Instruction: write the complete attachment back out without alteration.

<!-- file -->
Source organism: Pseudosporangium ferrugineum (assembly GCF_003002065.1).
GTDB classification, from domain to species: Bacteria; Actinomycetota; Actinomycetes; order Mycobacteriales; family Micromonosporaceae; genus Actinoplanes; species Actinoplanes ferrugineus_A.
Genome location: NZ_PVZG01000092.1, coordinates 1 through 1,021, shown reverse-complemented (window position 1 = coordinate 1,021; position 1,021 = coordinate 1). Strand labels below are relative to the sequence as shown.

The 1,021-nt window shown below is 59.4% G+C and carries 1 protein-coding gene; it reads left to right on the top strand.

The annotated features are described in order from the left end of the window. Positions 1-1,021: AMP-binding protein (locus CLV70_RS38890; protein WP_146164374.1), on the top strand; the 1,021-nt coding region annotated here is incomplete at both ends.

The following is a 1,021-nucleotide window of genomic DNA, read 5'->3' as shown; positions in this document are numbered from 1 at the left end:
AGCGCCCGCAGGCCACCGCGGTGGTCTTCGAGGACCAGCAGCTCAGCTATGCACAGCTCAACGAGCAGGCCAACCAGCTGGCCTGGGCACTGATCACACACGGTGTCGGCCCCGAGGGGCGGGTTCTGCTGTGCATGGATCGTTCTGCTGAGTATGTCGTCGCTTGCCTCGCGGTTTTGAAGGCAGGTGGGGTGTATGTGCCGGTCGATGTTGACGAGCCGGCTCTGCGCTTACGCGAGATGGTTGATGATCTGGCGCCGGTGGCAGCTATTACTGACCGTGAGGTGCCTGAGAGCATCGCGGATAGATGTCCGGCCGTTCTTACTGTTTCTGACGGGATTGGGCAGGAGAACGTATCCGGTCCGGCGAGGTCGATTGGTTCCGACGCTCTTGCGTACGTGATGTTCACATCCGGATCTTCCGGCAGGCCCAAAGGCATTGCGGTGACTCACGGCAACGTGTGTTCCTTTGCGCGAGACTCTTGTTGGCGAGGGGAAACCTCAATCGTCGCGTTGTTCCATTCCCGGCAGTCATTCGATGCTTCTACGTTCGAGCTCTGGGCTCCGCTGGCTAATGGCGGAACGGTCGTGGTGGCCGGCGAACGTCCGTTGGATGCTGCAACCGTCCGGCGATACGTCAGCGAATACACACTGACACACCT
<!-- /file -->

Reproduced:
Source organism: Pseudosporangium ferrugineum (assembly GCF_003002065.1).
GTDB classification, from domain to species: Bacteria; Actinomycetota; Actinomycetes; order Mycobacteriales; family Micromonosporaceae; genus Actinoplanes; species Actinoplanes ferrugineus_A.
Genome location: NZ_PVZG01000092.1, coordinates 1 through 1,021, shown reverse-complemented (window position 1 = coordinate 1,021; position 1,021 = coordinate 1). Strand labels below are relative to the sequence as shown.

The 1,021-nt window shown below is 59.4% G+C and carries 1 protein-coding gene; it reads left to right on the top strand.

The annotated features are described in order from the left end of the window. Positions 1-1,021: AMP-binding protein (locus CLV70_RS38890; protein WP_146164374.1), on the top strand; the 1,021-nt coding region annotated here is incomplete at both ends.

The following is a 1,021-nucleotide window of genomic DNA, read 5'->3' as shown; positions in this document are numbered from 1 at the left end:
AGCGCCCGCAGGCCACCGCGGTGGTCTTCGAGGACCAGCAGCTCAGCTATGCACAGCTCAACGAGCAGGCCAACCAGCTGGCCTGGGCACTGATCACACACGGTGTCGGCCCCGAGGGGCGGGTTCTGCTGTGCATGGATCGTTCTGCTGAGTATGTCGTCGCTTGCCTCGCGGTTTTGAAGGCAGGTGGGGTGTATGTGCCGGTCGATGTTGACGAGCCGGCTCTGCGCTTACGCGAGATGGTTGATGATCTGGCGCCGGTGGCAGCTATTACTGACCGTGAGGTGCCTGAGAGCATCGCGGATAGATGTCCGGCCGTTCTTACTGTTTCTGACGGGATTGGGCAGGAGAACGTATCCGGTCCGGCGAGGTCGATTGGTTCCGACGCTCTTGCGTACGTGATGTTCACATCCGGATCTTCCGGCAGGCCCAAAGGCATTGCGGTGACTCACGGCAACGTGTGTTCCTTTGCGCGAGACTCTTGTTGGCGAGGGGAAACCTCAATCGTCGCGTTGTTCCATTCCCGGCAGTCATTCGATGCTTCTACGTTCGAGCTCTGGGCTCCGCTGGCTAATGGCGGAACGGTCGTGGTGGCCGGCGAACGTCCGTTGGATGCTGCAACCGTCCGGCGATACGTCAGCGAATACACACTGACACACCT